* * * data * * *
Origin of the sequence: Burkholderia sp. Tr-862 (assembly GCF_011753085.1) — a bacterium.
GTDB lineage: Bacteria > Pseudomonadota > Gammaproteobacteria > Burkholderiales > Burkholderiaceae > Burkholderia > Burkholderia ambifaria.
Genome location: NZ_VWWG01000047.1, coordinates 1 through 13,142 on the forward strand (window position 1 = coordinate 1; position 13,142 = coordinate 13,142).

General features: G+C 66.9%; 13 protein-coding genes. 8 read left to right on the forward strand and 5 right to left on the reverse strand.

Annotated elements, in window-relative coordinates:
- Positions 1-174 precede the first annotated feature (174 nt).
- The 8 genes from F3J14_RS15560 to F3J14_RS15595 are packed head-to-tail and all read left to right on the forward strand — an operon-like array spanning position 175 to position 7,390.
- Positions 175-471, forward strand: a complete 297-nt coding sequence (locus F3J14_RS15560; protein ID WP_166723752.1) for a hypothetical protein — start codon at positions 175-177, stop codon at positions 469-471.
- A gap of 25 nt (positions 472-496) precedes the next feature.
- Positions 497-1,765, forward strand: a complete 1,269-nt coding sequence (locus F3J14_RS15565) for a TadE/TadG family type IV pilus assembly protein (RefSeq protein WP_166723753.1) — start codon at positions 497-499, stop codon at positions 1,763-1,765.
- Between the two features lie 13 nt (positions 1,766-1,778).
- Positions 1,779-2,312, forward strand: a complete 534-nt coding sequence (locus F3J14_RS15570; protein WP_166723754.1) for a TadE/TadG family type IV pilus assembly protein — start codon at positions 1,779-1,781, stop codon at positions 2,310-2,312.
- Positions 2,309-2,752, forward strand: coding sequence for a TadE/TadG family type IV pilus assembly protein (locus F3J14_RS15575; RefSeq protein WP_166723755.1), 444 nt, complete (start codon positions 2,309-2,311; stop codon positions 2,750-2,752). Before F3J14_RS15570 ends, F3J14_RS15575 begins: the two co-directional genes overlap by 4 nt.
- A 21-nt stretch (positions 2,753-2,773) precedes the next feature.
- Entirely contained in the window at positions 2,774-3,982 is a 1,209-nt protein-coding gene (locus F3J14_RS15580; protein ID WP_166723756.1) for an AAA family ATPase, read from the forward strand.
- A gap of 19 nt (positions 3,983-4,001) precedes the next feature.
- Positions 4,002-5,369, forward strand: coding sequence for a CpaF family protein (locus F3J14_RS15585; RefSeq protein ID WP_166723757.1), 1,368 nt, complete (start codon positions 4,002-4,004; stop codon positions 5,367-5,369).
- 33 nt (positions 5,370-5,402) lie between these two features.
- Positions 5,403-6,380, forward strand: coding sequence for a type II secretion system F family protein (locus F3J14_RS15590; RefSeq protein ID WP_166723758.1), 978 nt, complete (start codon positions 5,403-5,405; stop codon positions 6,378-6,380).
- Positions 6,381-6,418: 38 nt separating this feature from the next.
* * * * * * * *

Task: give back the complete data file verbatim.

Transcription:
Origin of the sequence: Burkholderia sp. Tr-862 (assembly GCF_011753085.1) — a bacterium.
GTDB lineage: Bacteria > Pseudomonadota > Gammaproteobacteria > Burkholderiales > Burkholderiaceae > Burkholderia > Burkholderia ambifaria.
Genome location: NZ_VWWG01000047.1, coordinates 1 through 13,142 on the forward strand (window position 1 = coordinate 1; position 13,142 = coordinate 13,142).

General features: G+C 66.9%; 13 protein-coding genes. 8 read left to right on the forward strand and 5 right to left on the reverse strand.

Annotated elements, in window-relative coordinates:
- Positions 1-174 precede the first annotated feature (174 nt).
- The 8 genes from F3J14_RS15560 to F3J14_RS15595 are packed head-to-tail and all read left to right on the forward strand — an operon-like array spanning position 175 to position 7,390.
- Positions 175-471, forward strand: a complete 297-nt coding sequence (locus F3J14_RS15560; protein ID WP_166723752.1) for a hypothetical protein — start codon at positions 175-177, stop codon at positions 469-471.
- A gap of 25 nt (positions 472-496) precedes the next feature.
- Positions 497-1,765, forward strand: a complete 1,269-nt coding sequence (locus F3J14_RS15565) for a TadE/TadG family type IV pilus assembly protein (RefSeq protein WP_166723753.1) — start codon at positions 497-499, stop codon at positions 1,763-1,765.
- Between the two features lie 13 nt (positions 1,766-1,778).
- Positions 1,779-2,312, forward strand: a complete 534-nt coding sequence (locus F3J14_RS15570; protein WP_166723754.1) for a TadE/TadG family type IV pilus assembly protein — start codon at positions 1,779-1,781, stop codon at positions 2,310-2,312.
- Positions 2,309-2,752, forward strand: coding sequence for a TadE/TadG family type IV pilus assembly protein (locus F3J14_RS15575; RefSeq protein WP_166723755.1), 444 nt, complete (start codon positions 2,309-2,311; stop codon positions 2,750-2,752). Before F3J14_RS15570 ends, F3J14_RS15575 begins: the two co-directional genes overlap by 4 nt.
- A 21-nt stretch (positions 2,753-2,773) precedes the next feature.
- Entirely contained in the window at positions 2,774-3,982 is a 1,209-nt protein-coding gene (locus F3J14_RS15580; protein ID WP_166723756.1) for an AAA family ATPase, read from the forward strand.
- A gap of 19 nt (positions 3,983-4,001) precedes the next feature.
- Positions 4,002-5,369, forward strand: coding sequence for a CpaF family protein (locus F3J14_RS15585; RefSeq protein ID WP_166723757.1), 1,368 nt, complete (start codon positions 4,002-4,004; stop codon positions 5,367-5,369).
- 33 nt (positions 5,370-5,402) lie between these two features.
- Positions 5,403-6,380, forward strand: coding sequence for a type II secretion system F family protein (locus F3J14_RS15590; RefSeq protein ID WP_166723758.1), 978 nt, complete (start codon positions 5,403-5,405; stop codon positions 6,378-6,380).
- Positions 6,381-6,418: 38 nt separating this feature from the next.